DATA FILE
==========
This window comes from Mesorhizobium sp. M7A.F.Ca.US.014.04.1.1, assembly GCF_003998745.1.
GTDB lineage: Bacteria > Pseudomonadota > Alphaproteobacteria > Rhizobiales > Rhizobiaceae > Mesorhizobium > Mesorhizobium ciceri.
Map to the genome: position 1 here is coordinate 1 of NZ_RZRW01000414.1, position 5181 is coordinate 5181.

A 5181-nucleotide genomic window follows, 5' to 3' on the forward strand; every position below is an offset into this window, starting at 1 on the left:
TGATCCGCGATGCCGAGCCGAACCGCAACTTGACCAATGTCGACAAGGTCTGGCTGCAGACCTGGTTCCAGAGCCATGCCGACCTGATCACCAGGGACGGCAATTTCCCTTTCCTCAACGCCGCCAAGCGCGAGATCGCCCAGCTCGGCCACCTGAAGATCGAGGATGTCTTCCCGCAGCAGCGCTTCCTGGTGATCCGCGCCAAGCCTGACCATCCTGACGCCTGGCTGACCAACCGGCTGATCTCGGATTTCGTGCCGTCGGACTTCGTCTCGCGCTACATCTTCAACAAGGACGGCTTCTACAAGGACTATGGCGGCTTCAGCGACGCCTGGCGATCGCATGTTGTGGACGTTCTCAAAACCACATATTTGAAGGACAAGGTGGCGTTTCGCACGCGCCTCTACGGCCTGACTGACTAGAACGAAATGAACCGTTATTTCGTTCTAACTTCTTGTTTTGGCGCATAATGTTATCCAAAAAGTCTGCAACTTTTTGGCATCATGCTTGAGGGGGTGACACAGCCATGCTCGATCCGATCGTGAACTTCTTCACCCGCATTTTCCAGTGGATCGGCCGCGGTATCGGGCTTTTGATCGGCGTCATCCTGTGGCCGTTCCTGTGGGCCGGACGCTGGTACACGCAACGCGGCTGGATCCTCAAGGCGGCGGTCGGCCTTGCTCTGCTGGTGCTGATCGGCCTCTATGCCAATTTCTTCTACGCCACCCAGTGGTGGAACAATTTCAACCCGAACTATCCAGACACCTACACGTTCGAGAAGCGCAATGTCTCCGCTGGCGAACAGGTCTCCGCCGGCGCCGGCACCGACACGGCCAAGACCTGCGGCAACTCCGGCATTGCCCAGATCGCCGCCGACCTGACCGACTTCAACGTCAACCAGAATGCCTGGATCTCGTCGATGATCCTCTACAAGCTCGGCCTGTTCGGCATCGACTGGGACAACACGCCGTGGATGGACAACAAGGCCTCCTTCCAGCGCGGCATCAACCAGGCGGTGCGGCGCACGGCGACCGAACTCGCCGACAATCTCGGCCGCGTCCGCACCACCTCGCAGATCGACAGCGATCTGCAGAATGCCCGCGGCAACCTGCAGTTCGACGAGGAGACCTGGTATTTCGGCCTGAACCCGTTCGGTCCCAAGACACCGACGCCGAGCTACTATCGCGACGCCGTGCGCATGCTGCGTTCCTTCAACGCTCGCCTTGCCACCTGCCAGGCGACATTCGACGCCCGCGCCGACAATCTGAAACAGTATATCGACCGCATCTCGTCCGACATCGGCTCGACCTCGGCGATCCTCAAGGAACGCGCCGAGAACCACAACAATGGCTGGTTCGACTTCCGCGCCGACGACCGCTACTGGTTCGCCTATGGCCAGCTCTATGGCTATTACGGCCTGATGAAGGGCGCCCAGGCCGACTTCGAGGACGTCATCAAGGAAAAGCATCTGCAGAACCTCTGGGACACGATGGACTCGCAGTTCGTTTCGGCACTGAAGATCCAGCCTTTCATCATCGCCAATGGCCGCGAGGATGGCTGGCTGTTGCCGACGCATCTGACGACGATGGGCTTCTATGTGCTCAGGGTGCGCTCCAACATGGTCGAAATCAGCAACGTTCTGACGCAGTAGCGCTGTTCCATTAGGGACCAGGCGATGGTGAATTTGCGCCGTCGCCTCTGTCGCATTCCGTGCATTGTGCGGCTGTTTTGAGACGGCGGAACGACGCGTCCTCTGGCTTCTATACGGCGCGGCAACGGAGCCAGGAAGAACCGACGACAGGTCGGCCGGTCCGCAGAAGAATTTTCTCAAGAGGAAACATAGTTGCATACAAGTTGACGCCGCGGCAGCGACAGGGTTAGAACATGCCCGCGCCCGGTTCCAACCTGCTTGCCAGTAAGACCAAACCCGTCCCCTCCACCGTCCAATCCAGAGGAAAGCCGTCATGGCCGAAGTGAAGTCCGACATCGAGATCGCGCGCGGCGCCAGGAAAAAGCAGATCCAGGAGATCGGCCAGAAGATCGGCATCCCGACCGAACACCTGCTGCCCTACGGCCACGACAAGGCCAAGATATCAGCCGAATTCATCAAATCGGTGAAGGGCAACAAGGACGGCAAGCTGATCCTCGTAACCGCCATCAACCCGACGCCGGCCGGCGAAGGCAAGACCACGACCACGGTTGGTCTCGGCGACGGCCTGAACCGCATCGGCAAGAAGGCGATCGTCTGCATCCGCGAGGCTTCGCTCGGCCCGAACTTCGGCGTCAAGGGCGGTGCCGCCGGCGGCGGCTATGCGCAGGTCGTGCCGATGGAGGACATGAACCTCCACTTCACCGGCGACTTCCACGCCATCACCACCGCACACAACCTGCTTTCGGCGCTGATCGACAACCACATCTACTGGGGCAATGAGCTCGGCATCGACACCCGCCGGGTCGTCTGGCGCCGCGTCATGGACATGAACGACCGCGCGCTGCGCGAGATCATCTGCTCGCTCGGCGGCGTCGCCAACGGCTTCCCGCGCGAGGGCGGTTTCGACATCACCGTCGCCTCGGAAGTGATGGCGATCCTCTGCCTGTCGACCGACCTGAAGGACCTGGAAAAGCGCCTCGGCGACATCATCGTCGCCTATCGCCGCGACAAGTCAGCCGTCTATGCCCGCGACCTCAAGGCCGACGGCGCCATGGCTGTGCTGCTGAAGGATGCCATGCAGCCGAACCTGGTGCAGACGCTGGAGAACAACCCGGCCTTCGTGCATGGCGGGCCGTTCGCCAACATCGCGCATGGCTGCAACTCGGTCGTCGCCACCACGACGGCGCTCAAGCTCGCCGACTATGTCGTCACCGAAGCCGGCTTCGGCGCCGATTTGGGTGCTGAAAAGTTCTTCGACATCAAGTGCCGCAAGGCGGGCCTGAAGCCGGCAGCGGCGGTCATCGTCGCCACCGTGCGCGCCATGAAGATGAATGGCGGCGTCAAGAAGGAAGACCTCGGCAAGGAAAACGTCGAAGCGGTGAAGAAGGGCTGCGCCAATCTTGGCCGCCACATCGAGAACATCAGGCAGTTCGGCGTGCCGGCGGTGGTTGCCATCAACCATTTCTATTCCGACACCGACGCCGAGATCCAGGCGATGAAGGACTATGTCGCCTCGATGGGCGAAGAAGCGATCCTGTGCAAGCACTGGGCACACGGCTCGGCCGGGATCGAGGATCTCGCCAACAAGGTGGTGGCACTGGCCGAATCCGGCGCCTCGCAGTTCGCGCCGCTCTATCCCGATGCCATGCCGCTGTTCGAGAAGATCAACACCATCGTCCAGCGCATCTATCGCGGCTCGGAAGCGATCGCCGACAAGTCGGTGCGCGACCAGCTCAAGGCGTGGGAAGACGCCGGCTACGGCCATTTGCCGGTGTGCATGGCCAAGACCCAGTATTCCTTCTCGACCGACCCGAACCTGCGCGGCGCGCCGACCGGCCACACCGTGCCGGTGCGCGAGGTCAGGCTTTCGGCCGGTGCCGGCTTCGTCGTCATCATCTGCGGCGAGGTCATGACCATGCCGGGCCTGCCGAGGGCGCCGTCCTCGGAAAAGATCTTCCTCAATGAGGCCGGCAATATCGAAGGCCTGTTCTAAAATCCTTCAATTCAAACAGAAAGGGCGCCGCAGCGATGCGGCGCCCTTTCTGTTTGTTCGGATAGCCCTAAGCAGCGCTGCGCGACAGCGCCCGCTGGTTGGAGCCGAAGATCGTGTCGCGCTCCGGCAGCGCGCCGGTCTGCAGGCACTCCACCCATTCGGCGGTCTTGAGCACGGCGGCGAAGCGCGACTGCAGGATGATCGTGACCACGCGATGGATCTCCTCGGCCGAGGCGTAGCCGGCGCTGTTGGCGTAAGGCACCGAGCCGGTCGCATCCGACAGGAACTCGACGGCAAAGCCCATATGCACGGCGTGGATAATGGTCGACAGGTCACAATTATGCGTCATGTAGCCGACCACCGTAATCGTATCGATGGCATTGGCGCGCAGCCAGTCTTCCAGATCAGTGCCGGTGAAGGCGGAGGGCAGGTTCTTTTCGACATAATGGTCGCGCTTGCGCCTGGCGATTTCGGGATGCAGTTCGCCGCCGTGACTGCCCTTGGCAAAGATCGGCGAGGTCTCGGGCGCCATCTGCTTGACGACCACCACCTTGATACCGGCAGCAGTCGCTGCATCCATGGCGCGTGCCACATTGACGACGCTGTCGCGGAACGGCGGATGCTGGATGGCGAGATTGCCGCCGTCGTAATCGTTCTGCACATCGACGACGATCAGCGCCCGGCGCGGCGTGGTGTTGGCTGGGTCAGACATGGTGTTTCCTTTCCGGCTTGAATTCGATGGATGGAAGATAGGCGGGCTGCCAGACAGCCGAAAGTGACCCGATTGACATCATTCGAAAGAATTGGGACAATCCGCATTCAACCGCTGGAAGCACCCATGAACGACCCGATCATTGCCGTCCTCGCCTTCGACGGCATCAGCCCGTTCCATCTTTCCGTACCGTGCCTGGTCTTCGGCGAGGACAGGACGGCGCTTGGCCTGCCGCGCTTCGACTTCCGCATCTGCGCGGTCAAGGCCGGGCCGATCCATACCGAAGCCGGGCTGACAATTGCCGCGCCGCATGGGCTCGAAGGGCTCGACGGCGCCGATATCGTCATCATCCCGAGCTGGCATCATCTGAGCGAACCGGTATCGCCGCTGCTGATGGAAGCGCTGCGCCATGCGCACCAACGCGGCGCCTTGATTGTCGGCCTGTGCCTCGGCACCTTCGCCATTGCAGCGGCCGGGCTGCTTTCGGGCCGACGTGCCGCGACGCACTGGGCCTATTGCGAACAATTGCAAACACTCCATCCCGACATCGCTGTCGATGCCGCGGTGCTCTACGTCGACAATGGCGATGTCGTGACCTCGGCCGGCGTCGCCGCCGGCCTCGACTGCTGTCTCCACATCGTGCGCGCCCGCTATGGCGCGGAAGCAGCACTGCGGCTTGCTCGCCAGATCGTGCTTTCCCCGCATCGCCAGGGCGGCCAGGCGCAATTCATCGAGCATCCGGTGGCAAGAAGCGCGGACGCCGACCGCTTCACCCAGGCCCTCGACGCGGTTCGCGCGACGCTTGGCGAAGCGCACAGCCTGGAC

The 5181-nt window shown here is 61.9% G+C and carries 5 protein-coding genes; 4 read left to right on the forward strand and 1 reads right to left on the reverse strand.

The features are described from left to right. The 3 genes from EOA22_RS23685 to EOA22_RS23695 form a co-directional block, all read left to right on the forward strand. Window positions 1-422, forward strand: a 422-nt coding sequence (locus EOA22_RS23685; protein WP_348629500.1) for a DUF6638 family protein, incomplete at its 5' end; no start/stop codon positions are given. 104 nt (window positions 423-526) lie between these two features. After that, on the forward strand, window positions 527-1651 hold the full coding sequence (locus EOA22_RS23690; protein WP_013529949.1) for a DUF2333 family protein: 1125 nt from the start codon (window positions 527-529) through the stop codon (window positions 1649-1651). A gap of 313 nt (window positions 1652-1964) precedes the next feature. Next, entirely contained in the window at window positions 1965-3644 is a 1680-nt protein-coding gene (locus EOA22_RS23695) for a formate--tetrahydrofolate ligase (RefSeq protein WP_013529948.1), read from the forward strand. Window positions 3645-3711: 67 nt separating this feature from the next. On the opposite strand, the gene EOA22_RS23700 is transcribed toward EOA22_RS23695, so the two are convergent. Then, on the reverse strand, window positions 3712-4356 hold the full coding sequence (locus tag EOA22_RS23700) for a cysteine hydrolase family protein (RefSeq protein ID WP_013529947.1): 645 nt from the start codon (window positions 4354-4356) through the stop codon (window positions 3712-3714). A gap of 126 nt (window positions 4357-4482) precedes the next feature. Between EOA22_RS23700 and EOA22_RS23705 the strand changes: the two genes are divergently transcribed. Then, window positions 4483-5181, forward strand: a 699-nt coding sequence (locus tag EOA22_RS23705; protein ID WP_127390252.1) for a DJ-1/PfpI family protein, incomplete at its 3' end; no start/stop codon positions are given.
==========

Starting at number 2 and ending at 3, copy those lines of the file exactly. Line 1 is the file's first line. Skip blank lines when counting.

GTDB lineage: Bacteria > Pseudomonadota > Alphaproteobacteria > Rhizobiales > Rhizobiaceae > Mesorhizobium > Mesorhizobium ciceri.
Map to the genome: position 1 here is coordinate 1 of NZ_RZRW01000414.1, position 5181 is coordinate 5181.